Deakin University

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Cost-effectiveness of routine transoesophageal echocardiography during cardiac surgery: a discrete-event simulation study

journal contribution
posted on 2020-02-01, 00:00 authored by J M Dieleman, P S Myles, Liliana Bulfone, Sandra YounieSandra Younie, B van Zaane, D McGiffin, Marj MoodieMarj Moodie, Lan GaoLan Gao
© 2019 British Journal of Anaesthesia Background: The aim of this study was to simulate and compare the healthcare and economic outcomes associated with routine use of intraoperative transoesophageal echocardiography (TOE) in patients undergoing cardiac surgery with those associated with a scenario where TOE is not routinely used. Methods: The impact of TOE on surgical decision-making was estimated through a systematic literature review. Individual short-term morbidity and mortality estimates were generated by application of the Society of Thoracic Surgeons risk calculator. Long-term event rates, unit costs, and utility weights were sourced from published literature and expert opinion. A discrete-event simulation model was then constructed to simulate both the in-hospital and post-discharge outcomes for patients undergoing cardiac surgery. Robustness of the base case results was examined through deterministic and probabilistic sensitivity analyses. An incremental cost–effectiveness ratio of €30 000 per quality-adjusted life-year gained was assumed to represent acceptable cost-effectiveness. Results: Routine use of intraoperative TOE was associated with lower costs and higher benefits per patient, which indicates that use of TOE is a dominant strategy. The intervention resulted in the avoidance of 299 cardiac complications, 20 strokes, and 11 all-cause deaths per 10 000 patients. Routine intraoperative TOE was associated with an increased occurrence of bleeding owing to more valvular surgery and subsequent long-term anticoagulation. Conclusions: Routine intraoperative TOE is a cost-effective procedure for patients undergoing cardiac surgery, leading to lower overall costs. It was associated with a decrease in long-term complications including stroke, cardiac complications, and death, although there was a slight increase in extracranial bleeding events.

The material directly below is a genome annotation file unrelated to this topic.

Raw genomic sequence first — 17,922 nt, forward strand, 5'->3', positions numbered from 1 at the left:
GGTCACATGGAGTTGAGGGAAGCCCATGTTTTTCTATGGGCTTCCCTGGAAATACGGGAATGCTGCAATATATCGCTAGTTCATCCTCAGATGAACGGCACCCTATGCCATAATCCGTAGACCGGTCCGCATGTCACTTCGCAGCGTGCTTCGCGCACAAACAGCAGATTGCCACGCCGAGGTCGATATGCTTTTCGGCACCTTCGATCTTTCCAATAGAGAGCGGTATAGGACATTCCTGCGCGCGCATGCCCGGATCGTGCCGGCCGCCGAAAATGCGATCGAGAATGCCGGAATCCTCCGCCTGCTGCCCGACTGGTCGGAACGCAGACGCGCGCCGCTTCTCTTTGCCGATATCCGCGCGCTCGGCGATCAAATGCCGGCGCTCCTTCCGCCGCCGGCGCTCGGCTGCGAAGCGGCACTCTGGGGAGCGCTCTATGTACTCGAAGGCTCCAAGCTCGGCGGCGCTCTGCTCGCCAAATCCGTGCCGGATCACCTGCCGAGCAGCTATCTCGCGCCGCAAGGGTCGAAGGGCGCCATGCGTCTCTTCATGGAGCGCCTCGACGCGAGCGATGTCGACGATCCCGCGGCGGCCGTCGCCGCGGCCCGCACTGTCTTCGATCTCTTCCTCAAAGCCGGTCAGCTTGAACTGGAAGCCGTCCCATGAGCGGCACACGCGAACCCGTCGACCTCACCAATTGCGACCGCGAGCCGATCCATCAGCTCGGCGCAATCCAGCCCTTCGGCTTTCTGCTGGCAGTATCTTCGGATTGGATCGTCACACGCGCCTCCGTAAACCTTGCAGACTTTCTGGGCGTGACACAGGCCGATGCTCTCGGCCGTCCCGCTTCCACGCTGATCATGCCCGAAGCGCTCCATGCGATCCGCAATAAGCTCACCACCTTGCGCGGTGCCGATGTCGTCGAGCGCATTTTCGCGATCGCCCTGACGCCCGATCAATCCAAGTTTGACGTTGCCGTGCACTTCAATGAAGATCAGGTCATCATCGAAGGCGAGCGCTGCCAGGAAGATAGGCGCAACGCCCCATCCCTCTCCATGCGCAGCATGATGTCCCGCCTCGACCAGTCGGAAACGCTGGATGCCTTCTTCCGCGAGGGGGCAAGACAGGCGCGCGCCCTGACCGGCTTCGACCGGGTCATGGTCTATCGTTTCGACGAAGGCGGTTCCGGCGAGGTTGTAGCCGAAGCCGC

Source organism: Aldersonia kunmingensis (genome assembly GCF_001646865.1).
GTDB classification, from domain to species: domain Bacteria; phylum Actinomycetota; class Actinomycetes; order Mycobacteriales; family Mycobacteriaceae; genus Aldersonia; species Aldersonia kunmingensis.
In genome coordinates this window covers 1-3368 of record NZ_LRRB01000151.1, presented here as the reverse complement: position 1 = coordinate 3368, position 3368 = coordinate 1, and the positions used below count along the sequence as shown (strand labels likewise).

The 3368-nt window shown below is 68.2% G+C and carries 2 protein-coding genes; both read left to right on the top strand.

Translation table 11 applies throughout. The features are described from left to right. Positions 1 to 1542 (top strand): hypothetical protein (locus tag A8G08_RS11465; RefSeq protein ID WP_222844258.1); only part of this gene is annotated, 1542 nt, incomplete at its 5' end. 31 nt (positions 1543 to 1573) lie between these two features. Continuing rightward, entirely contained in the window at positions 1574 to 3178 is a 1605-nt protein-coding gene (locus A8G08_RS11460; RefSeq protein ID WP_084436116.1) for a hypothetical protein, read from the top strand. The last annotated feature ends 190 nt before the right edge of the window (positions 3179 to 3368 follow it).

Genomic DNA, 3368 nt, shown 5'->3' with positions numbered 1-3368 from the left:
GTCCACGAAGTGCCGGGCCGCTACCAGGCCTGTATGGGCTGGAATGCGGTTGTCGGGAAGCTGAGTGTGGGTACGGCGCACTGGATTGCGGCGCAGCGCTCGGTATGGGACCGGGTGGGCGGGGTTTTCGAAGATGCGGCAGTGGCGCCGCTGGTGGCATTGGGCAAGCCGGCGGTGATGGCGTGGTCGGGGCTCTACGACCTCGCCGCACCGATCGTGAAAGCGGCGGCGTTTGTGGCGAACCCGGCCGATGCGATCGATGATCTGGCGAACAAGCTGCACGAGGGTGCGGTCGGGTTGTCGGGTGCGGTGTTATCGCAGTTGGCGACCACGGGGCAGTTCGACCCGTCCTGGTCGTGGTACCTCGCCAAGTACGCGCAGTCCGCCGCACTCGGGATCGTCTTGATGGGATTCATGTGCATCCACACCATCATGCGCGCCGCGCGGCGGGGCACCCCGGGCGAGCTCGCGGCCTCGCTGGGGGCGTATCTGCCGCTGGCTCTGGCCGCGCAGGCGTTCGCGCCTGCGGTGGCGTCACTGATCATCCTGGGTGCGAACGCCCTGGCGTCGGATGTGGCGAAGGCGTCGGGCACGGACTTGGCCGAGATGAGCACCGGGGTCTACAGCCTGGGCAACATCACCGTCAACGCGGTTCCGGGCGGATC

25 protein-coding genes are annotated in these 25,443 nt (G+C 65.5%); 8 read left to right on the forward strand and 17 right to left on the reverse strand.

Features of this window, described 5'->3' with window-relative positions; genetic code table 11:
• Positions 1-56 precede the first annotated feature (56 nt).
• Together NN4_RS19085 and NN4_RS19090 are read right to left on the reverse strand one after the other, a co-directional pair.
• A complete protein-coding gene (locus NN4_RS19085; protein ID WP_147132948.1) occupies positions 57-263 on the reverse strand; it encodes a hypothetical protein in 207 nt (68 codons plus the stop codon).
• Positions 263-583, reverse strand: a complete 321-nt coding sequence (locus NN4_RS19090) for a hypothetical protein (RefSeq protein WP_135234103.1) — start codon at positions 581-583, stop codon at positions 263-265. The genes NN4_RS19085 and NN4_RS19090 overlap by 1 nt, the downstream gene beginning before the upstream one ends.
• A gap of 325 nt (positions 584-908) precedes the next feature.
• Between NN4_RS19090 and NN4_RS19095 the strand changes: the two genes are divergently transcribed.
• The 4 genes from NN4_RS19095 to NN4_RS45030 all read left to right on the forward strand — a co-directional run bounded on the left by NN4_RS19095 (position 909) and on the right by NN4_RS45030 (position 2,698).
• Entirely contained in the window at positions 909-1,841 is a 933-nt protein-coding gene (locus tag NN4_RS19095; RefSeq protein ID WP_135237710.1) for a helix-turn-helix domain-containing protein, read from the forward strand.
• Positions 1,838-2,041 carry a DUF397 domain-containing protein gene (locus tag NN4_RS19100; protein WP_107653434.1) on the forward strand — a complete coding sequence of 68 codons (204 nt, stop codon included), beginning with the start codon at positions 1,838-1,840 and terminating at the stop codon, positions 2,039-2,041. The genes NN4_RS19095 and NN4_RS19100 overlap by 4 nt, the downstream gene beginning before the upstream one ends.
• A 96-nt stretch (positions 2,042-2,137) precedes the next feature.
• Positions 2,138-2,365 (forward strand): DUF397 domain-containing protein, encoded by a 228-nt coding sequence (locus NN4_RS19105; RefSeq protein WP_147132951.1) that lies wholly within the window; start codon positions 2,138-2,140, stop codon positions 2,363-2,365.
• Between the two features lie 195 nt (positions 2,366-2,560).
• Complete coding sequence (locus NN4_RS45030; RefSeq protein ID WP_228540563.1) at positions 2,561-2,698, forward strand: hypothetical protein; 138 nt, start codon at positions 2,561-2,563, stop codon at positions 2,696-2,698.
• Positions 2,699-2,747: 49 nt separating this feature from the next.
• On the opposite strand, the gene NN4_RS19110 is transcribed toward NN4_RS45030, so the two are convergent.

British Journal of Anaesthesia






136 - 145


Oxford University


Oxford, Eng.







Publication classification

C1 Refereed article in a scholarly journal